While larger firms may have the resources to endure the delays and to regularly follow up and expedite applications where possible, this is seldom an option for smaller operators with limited capacity.

An important value-add from consulting engineers and scientists could be not  just the technical studies, recommendations and advice but also the financial valuations of the deposits being explored. These valuations may be focused on establishing the potential of a new deposit or a going concern in the form of an operating mine.

What new entrants to the coal market really have to do is to steadily reduce the risk of each prospect, so that it becomes attractive to financiers. There are no shortcuts; the studies all need to be done and they need to be done thoroughly; if the deposit is good, the value will increase steadily as the studies progress and as the level of certainty grows about what is in the ground and how readily it can be extracted. If we can get these basics right in this highly prospective segment of the coal mining industry, then we can expect more growth from emerging miners-helping to transform the ownership profile of South African mining and developing vital business experience to help carry forward the sector as a whole.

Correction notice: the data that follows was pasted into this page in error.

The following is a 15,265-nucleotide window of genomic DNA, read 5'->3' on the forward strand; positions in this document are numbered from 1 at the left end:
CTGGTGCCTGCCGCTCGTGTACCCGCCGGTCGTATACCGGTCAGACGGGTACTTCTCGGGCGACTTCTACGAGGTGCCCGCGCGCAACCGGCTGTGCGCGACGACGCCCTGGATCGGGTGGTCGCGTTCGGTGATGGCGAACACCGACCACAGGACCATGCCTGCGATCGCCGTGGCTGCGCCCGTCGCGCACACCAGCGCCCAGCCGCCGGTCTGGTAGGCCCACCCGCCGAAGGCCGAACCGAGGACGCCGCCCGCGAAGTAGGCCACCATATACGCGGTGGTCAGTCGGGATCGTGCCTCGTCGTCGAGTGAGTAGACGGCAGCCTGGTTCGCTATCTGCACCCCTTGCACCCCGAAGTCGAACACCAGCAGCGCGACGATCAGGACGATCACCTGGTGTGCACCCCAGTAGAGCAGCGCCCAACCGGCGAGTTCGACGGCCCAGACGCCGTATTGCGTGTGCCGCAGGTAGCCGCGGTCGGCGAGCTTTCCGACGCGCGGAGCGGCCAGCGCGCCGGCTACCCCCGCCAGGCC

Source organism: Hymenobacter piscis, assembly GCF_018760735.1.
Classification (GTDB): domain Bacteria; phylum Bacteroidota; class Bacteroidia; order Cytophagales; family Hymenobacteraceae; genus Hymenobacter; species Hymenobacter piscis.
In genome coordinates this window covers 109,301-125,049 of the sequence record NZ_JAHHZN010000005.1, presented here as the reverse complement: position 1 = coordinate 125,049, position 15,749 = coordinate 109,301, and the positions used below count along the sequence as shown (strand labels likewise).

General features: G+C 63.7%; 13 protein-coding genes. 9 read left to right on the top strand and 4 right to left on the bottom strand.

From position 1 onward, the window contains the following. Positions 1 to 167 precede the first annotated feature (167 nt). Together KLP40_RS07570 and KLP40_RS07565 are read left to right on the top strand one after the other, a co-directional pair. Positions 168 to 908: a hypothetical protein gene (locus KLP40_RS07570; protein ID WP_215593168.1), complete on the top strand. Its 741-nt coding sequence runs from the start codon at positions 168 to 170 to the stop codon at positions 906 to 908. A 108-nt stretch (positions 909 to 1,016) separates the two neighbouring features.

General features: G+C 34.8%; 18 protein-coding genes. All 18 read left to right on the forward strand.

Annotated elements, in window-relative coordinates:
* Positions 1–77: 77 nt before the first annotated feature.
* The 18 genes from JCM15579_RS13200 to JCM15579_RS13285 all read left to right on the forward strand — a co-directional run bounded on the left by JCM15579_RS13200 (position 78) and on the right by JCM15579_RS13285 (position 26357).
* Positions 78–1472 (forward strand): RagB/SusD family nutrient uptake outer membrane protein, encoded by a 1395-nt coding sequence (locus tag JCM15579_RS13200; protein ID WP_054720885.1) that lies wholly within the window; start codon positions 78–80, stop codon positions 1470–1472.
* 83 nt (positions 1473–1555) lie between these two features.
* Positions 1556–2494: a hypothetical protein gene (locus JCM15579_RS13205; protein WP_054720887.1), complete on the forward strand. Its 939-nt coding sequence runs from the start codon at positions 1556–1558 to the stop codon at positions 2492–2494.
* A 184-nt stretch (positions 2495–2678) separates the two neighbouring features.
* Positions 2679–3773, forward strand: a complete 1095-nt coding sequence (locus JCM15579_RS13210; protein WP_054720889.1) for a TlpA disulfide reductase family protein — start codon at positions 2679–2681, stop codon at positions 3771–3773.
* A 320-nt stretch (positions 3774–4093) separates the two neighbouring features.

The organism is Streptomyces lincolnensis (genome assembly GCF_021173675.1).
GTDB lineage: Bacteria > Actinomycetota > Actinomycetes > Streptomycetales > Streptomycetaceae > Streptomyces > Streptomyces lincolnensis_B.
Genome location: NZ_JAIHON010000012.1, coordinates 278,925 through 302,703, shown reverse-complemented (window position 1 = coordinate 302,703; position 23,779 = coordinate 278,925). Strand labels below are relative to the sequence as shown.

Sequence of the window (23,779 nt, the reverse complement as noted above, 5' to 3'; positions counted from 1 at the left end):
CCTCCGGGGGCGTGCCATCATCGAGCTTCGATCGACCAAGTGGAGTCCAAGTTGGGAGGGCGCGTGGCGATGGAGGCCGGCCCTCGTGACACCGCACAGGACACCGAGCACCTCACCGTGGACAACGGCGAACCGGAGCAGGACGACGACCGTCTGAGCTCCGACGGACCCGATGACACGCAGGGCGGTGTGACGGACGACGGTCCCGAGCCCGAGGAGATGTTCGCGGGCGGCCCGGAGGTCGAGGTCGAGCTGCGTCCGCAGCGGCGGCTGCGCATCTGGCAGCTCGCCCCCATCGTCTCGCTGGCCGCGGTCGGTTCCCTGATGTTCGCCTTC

Leadership_Could coal mining be the SA mineral sectors business incubator

 


Lesley Jeffrey, principal geologist (coal), SRK Consulting

 

SRK Africa